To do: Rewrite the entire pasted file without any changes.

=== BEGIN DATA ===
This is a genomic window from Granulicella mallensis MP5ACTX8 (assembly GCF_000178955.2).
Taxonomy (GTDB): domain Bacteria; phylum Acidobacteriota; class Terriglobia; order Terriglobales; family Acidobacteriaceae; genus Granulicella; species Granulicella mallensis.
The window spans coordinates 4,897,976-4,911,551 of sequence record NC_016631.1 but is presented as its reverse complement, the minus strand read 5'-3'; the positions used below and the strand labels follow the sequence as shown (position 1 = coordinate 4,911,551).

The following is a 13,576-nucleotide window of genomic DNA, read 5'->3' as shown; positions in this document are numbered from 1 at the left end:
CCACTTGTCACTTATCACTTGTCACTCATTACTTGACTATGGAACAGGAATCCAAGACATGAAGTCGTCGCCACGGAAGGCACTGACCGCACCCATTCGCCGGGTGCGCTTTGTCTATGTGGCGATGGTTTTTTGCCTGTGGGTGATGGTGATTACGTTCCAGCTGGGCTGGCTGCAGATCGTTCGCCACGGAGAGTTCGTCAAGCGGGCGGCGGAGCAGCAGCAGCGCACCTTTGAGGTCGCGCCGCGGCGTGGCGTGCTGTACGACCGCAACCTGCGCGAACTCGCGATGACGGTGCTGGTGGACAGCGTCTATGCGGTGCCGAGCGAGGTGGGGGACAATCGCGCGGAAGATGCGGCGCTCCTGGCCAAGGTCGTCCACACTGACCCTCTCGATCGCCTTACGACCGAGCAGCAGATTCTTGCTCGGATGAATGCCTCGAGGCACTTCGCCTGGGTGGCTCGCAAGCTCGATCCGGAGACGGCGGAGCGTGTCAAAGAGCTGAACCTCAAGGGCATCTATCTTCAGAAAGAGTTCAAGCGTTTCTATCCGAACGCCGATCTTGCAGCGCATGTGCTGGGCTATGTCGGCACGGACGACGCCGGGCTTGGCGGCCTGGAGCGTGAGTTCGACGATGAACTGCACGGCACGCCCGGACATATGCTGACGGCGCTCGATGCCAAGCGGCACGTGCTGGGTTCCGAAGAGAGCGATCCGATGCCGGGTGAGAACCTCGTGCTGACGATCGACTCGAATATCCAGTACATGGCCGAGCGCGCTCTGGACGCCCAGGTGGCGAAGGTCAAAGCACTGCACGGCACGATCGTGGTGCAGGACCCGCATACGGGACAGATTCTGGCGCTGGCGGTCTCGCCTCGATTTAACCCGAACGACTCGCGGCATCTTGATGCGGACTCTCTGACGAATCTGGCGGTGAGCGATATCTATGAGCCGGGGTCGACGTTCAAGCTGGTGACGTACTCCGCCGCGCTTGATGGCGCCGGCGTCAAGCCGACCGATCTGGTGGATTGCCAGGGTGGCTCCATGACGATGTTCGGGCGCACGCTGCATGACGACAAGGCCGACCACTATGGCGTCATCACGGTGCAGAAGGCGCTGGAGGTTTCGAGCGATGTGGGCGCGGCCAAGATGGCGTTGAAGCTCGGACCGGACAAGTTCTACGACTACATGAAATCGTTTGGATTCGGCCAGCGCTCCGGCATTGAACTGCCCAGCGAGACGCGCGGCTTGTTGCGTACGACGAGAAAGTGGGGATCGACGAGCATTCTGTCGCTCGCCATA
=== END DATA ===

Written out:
This is a genomic window from Granulicella mallensis MP5ACTX8 (assembly GCF_000178955.2).
Taxonomy (GTDB): domain Bacteria; phylum Acidobacteriota; class Terriglobia; order Terriglobales; family Acidobacteriaceae; genus Granulicella; species Granulicella mallensis.
The window spans coordinates 4,897,976-4,911,551 of sequence record NC_016631.1 but is presented as its reverse complement, the minus strand read 5'-3'; the positions used below and the strand labels follow the sequence as shown (position 1 = coordinate 4,911,551).

The following is a 13,576-nucleotide window of genomic DNA, read 5'->3' as shown; positions in this document are numbered from 1 at the left end:
CCACTTGTCACTTATCACTTGTCACTCATTACTTGACTATGGAACAGGAATCCAAGACATGAAGTCGTCGCCACGGAAGGCACTGACCGCACCCATTCGCCGGGTGCGCTTTGTCTATGTGGCGATGGTTTTTTGCCTGTGGGTGATGGTGATTACGTTCCAGCTGGGCTGGCTGCAGATCGTTCGCCACGGAGAGTTCGTCAAGCGGGCGGCGGAGCAGCAGCAGCGCACCTTTGAGGTCGCGCCGCGGCGTGGCGTGCTGTACGACCGCAACCTGCGCGAACTCGCGATGACGGTGCTGGTGGACAGCGTCTATGCGGTGCCGAGCGAGGTGGGGGACAATCGCGCGGAAGATGCGGCGCTCCTGGCCAAGGTCGTCCACACTGACCCTCTCGATCGCCTTACGACCGAGCAGCAGATTCTTGCTCGGATGAATGCCTCGAGGCACTTCGCCTGGGTGGCTCGCAAGCTCGATCCGGAGACGGCGGAGCGTGTCAAAGAGCTGAACCTCAAGGGCATCTATCTTCAGAAAGAGTTCAAGCGTTTCTATCCGAACGCCGATCTTGCAGCGCATGTGCTGGGCTATGTCGGCACGGACGACGCCGGGCTTGGCGGCCTGGAGCGTGAGTTCGACGATGAACTGCACGGCACGCCCGGACATATGCTGACGGCGCTCGATGCCAAGCGGCACGTGCTGGGTTCCGAAGAGAGCGATCCGATGCCGGGTGAGAACCTCGTGCTGACGATCGACTCGAATATCCAGTACATGGCCGAGCGCGCTCTGGACGCCCAGGTGGCGAAGGTCAAAGCACTGCACGGCACGATCGTGGTGCAGGACCCGCATACGGGACAGATTCTGGCGCTGGCGGTCTCGCCTCGATTTAACCCGAACGACTCGCGGCATCTTGATGCGGACTCTCTGACGAATCTGGCGGTGAGCGATATCTATGAGCCGGGGTCGACGTTCAAGCTGGTGACGTACTCCGCCGCGCTTGATGGCGCCGGCGTCAAGCCGACCGATCTGGTGGATTGCCAGGGTGGCTCCATGACGATGTTCGGGCGCACGCTGCATGACGACAAGGCCGACCACTATGGCGTCATCACGGTGCAGAAGGCGCTGGAGGTTTCGAGCGATGTGGGCGCGGCCAAGATGGCGTTGAAGCTCGGACCGGACAAGTTCTACGACTACATGAAATCGTTTGGATTCGGCCAGCGCTCCGGCATTGAACTGCCCAGCGAGACGCGCGGCTTGTTGCGTACGACGAGAAAGTGGGGATCGACGAGCATTCTGTCGCTCGCCATA